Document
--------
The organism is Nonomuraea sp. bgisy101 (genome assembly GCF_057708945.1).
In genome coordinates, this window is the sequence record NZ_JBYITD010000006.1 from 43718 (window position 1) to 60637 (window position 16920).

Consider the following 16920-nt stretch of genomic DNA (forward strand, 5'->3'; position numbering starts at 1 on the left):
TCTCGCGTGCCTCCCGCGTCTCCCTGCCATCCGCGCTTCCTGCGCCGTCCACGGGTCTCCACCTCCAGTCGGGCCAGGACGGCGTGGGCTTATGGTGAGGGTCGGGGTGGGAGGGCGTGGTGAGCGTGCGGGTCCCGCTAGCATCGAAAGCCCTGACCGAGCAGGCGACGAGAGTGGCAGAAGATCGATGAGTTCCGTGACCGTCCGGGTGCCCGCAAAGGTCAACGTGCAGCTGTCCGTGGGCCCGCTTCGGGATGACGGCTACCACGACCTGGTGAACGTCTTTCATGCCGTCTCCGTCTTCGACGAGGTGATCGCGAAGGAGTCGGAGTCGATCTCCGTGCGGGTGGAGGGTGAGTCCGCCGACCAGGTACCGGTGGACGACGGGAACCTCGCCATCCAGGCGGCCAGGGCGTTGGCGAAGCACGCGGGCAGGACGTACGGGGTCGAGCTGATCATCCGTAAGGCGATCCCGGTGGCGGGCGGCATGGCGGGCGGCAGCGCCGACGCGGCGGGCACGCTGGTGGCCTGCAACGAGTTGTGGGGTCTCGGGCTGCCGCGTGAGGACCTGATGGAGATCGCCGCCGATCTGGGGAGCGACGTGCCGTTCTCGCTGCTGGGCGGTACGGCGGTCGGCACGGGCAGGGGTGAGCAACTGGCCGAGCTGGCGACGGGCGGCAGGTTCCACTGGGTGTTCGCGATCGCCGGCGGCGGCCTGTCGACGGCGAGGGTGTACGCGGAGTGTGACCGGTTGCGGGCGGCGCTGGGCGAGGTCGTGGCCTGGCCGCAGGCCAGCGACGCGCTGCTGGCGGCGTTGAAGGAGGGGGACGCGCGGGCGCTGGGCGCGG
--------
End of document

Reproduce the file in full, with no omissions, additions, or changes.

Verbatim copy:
The organism is Nonomuraea sp. bgisy101 (genome assembly GCF_057708945.1).
In genome coordinates, this window is the sequence record NZ_JBYITD010000006.1 from 43718 (window position 1) to 60637 (window position 16920).

Consider the following 16920-nt stretch of genomic DNA (forward strand, 5'->3'; position numbering starts at 1 on the left):
TCTCGCGTGCCTCCCGCGTCTCCCTGCCATCCGCGCTTCCTGCGCCGTCCACGGGTCTCCACCTCCAGTCGGGCCAGGACGGCGTGGGCTTATGGTGAGGGTCGGGGTGGGAGGGCGTGGTGAGCGTGCGGGTCCCGCTAGCATCGAAAGCCCTGACCGAGCAGGCGACGAGAGTGGCAGAAGATCGATGAGTTCCGTGACCGTCCGGGTGCCCGCAAAGGTCAACGTGCAGCTGTCCGTGGGCCCGCTTCGGGATGACGGCTACCACGACCTGGTGAACGTCTTTCATGCCGTCTCCGTCTTCGACGAGGTGATCGCGAAGGAGTCGGAGTCGATCTCCGTGCGGGTGGAGGGTGAGTCCGCCGACCAGGTACCGGTGGACGACGGGAACCTCGCCATCCAGGCGGCCAGGGCGTTGGCGAAGCACGCGGGCAGGACGTACGGGGTCGAGCTGATCATCCGTAAGGCGATCCCGGTGGCGGGCGGCATGGCGGGCGGCAGCGCCGACGCGGCGGGCACGCTGGTGGCCTGCAACGAGTTGTGGGGTCTCGGGCTGCCGCGTGAGGACCTGATGGAGATCGCCGCCGATCTGGGGAGCGACGTGCCGTTCTCGCTGCTGGGCGGTACGGCGGTCGGCACGGGCAGGGGTGAGCAACTGGCCGAGCTGGCGACGGGCGGCAGGTTCCACTGGGTGTTCGCGATCGCCGGCGGCGGCCTGTCGACGGCGAGGGTGTACGCGGAGTGTGACCGGTTGCGGGCGGCGCTGGGCGAGGTCGTGGCCTGGCCGCAGGCCAGCGACGCGCTGCTGGCGGCGTTGAAGGAGGGGGACGCGCGGGCGCTGGGCGCGG